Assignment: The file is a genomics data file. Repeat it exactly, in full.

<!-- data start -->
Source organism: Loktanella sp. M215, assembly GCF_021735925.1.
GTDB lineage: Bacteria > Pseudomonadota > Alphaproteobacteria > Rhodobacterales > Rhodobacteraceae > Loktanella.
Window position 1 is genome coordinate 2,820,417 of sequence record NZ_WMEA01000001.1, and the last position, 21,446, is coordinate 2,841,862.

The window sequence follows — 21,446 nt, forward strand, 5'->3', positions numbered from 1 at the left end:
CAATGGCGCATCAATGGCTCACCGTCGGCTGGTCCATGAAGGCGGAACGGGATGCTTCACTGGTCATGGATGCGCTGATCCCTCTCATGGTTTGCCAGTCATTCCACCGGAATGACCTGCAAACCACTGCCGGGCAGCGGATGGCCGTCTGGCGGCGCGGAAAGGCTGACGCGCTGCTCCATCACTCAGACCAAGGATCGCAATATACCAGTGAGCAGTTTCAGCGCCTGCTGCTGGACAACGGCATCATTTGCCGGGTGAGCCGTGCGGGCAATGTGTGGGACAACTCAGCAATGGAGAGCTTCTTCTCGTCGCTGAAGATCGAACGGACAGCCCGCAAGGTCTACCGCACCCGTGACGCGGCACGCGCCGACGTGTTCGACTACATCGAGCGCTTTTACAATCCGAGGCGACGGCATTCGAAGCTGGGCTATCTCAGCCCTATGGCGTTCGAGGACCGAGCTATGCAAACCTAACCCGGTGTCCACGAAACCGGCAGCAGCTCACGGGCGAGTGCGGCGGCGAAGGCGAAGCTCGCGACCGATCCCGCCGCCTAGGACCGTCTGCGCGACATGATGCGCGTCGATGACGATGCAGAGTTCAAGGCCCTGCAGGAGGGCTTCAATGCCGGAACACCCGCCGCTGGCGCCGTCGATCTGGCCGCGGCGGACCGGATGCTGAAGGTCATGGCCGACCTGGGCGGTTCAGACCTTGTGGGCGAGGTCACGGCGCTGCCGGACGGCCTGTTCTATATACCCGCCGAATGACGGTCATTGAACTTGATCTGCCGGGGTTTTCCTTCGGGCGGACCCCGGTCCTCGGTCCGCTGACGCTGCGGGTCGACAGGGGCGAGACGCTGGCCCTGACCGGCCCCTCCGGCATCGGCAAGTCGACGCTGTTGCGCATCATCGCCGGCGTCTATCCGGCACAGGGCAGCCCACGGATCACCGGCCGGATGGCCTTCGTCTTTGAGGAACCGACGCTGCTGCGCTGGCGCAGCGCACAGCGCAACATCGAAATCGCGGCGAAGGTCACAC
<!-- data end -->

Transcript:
Source organism: Loktanella sp. M215, assembly GCF_021735925.1.
GTDB lineage: Bacteria > Pseudomonadota > Alphaproteobacteria > Rhodobacterales > Rhodobacteraceae > Loktanella.
Window position 1 is genome coordinate 2,820,417 of sequence record NZ_WMEA01000001.1, and the last position, 21,446, is coordinate 2,841,862.

The window sequence follows — 21,446 nt, forward strand, 5'->3', positions numbered from 1 at the left end:
CAATGGCGCATCAATGGCTCACCGTCGGCTGGTCCATGAAGGCGGAACGGGATGCTTCACTGGTCATGGATGCGCTGATCCCTCTCATGGTTTGCCAGTCATTCCACCGGAATGACCTGCAAACCACTGCCGGGCAGCGGATGGCCGTCTGGCGGCGCGGAAAGGCTGACGCGCTGCTCCATCACTCAGACCAAGGATCGCAATATACCAGTGAGCAGTTTCAGCGCCTGCTGCTGGACAACGGCATCATTTGCCGGGTGAGCCGTGCGGGCAATGTGTGGGACAACTCAGCAATGGAGAGCTTCTTCTCGTCGCTGAAGATCGAACGGACAGCCCGCAAGGTCTACCGCACCCGTGACGCGGCACGCGCCGACGTGTTCGACTACATCGAGCGCTTTTACAATCCGAGGCGACGGCATTCGAAGCTGGGCTATCTCAGCCCTATGGCGTTCGAGGACCGAGCTATGCAAACCTAACCCGGTGTCCACGAAACCGGCAGCAGCTCACGGGCGAGTGCGGCGGCGAAGGCGAAGCTCGCGACCGATCCCGCCGCCTAGGACCGTCTGCGCGACATGATGCGCGTCGATGACGATGCAGAGTTCAAGGCCCTGCAGGAGGGCTTCAATGCCGGAACACCCGCCGCTGGCGCCGTCGATCTGGCCGCGGCGGACCGGATGCTGAAGGTCATGGCCGACCTGGGCGGTTCAGACCTTGTGGGCGAGGTCACGGCGCTGCCGGACGGCCTGTTCTATATACCCGCCGAATGACGGTCATTGAACTTGATCTGCCGGGGTTTTCCTTCGGGCGGACCCCGGTCCTCGGTCCGCTGACGCTGCGGGTCGACAGGGGCGAGACGCTGGCCCTGACCGGCCCCTCCGGCATCGGCAAGTCGACGCTGTTGCGCATCATCGCCGGCGTCTATCCGGCACAGGGCAGCCCACGGATCACCGGCCGGATGGCCTTCGTCTTTGAGGAACCGACGCTGCTGCGCTGGCGCAGCGCACAGCGCAACATCGAAATCGCGGCGAAGGTCACAC